Getting great looks at several of these spectacular animals was more than we could ask. Walking a bit farther we were fortunate to find an active nest!
Prothonotary Warblers nest in shallow cavities in trees, often old Downy Woodpecker nest holes. Below, one of the parents can be seen removing a fecal sac from the nest.
The next photo shows what I am assuming to be mom instructing dad to find an even bigger insect next time. 😉
Remember when I said we were not expecting to find much of anything besides the birds on our trip down “Snake Road”? There, in the middle of the road, we discovered the guy you see in the next image, and I discovered I made another huge mistake. On more than two occasions now I have been in a circumstance of not being able to make a photograph, or the photograph I had envisioned, because I did not bring the necessary equipment. On this day, my only equipment was a 500mm lens on a 1.6 crop body and my iPhone. After contemplating throwing myself on the viper to end my pathetic existence once and for all, I decided to give a shot at shooting a snake with an equivalent focal length of 800mm! On a partly cloudy day with lots of tree cover, I knew that lighting the subject would be difficult. Of course, I had no artificial light source either. Shooting wide open, depth of field was nearly nonexistent. This was the result of my first attempt.
So, not a complete disaster, but something like a 70-200mm would have been more desirable. We then decided to get him in a little more natural setting with hopefully a bit more light. We gently moved the snake just off the road and I remembered a trick I could use to get a little closer than the lens’ close focusing distance of 15 ft. I put an extension tube between the lens and the body. Although I still had pathetically little DoF (as long as I get the eye in focus, right?), I was able to get somewhere in the range of 10-12 feet from the subject, allowing it to look a little more prominent in the composition. I must apologize for the oh-so-distracting leaf petiole in this image. I asked Steve to please remove it gently with his fingers, but he replied with some of his medical jargon, going on about rhabdomyolysis, hypotension, necrosis; whatever, it sounded like cop-out to me.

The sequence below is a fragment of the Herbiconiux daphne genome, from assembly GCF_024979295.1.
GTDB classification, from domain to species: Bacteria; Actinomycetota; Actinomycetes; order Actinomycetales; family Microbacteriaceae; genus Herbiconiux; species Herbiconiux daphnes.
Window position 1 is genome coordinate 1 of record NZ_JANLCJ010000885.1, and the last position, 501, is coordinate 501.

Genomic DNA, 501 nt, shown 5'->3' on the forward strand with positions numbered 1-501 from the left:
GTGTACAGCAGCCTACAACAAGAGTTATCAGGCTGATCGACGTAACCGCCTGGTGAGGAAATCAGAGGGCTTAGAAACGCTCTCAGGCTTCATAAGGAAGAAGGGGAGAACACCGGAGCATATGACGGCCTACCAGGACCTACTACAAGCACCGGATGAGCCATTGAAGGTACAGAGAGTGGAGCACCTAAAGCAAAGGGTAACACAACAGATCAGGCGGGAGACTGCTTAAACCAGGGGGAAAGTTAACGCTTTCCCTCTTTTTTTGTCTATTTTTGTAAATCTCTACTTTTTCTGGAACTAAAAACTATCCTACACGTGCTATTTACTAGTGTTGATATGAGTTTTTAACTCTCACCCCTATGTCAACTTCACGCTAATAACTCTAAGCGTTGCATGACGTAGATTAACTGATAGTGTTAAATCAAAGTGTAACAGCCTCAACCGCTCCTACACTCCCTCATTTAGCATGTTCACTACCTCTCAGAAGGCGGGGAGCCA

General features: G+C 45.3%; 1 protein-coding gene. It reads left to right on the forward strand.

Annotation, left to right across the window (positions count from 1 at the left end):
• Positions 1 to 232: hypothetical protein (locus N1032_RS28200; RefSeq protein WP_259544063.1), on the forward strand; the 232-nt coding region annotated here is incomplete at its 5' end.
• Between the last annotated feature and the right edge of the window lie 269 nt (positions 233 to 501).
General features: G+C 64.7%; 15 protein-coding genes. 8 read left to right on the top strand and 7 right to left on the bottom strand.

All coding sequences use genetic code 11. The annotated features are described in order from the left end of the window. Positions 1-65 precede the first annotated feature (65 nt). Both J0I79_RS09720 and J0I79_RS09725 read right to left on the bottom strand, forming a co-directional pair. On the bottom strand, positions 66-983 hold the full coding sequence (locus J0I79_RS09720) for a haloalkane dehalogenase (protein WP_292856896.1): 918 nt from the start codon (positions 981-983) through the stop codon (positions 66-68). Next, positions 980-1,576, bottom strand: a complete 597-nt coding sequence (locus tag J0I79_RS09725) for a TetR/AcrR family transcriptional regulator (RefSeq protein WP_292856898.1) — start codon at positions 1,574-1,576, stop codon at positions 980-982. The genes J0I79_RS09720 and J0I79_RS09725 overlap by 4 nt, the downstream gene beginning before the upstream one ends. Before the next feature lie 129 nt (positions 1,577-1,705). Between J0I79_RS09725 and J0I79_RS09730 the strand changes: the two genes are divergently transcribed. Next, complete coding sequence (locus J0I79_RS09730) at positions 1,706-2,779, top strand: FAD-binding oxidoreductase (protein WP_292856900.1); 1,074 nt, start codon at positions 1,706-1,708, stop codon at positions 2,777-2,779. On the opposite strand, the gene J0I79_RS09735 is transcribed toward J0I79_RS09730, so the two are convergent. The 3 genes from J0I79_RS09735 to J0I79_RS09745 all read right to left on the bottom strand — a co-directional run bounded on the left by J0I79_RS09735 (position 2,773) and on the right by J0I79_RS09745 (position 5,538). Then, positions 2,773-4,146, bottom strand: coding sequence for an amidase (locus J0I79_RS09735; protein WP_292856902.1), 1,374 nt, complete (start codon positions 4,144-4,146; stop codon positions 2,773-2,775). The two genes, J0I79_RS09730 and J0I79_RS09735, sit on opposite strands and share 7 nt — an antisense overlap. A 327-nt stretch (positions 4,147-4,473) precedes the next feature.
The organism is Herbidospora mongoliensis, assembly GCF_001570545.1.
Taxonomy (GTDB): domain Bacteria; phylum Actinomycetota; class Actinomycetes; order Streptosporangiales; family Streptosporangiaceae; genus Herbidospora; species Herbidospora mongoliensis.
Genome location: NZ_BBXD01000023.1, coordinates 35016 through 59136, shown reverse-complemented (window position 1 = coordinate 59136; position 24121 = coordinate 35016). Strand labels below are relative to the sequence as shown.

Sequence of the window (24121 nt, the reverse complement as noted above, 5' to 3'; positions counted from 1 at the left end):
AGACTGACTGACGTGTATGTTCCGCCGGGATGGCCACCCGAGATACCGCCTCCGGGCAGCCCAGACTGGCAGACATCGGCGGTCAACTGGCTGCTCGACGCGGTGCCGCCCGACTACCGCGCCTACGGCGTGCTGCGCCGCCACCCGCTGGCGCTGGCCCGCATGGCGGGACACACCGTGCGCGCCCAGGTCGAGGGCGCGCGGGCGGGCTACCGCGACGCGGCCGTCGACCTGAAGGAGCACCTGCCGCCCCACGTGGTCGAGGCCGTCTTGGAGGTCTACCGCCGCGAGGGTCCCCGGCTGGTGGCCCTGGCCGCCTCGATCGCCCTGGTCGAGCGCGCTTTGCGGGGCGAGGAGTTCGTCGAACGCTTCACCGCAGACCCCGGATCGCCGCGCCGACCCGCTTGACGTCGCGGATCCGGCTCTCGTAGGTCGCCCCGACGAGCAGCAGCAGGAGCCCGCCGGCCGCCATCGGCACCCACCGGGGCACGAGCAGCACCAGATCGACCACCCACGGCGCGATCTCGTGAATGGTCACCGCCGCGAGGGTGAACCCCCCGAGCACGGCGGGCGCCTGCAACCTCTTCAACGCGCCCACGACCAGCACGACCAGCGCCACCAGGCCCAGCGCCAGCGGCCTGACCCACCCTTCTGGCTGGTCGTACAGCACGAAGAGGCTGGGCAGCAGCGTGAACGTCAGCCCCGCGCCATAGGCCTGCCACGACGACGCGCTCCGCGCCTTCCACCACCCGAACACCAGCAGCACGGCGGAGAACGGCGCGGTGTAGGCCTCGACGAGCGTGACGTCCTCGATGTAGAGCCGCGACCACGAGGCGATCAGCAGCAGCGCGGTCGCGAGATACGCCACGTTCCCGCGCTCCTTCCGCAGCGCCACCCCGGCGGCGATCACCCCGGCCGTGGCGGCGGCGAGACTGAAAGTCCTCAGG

Perhaps the most appropriately named warbler, this special bird is said to nest almost exclusively in pine trees and is one of the earliest nesting warblers within it’s range. These special birds were a thrill for us to find and watch. Closeup images of the male bird were taken at Big Spring State Park, while the nest was located in a Short-leaf Pine located on a parking lot within Shaw Nature Reserve.
The chicks were adorable and near-helpless, only able to open their gigantic craws at anticipation of a juicy insect meal.
During the time Steve and I strained our necks watching the child care from ~50 ft below, we were able to observe that when dad visited the nest he always approached from the side of the nest facing us as seen in the image below. Mom always visited on the opposite side, affording us poor looks. It was interesting to observe that both parents approached the nest in a slow and indirect manner, usually starting low in the nest tree or an adjacent neighbor. They would then hop from branch to branch, often in a spiral up the tree to reach the nest. I do not remember watching either parent make a direct flight to the nest.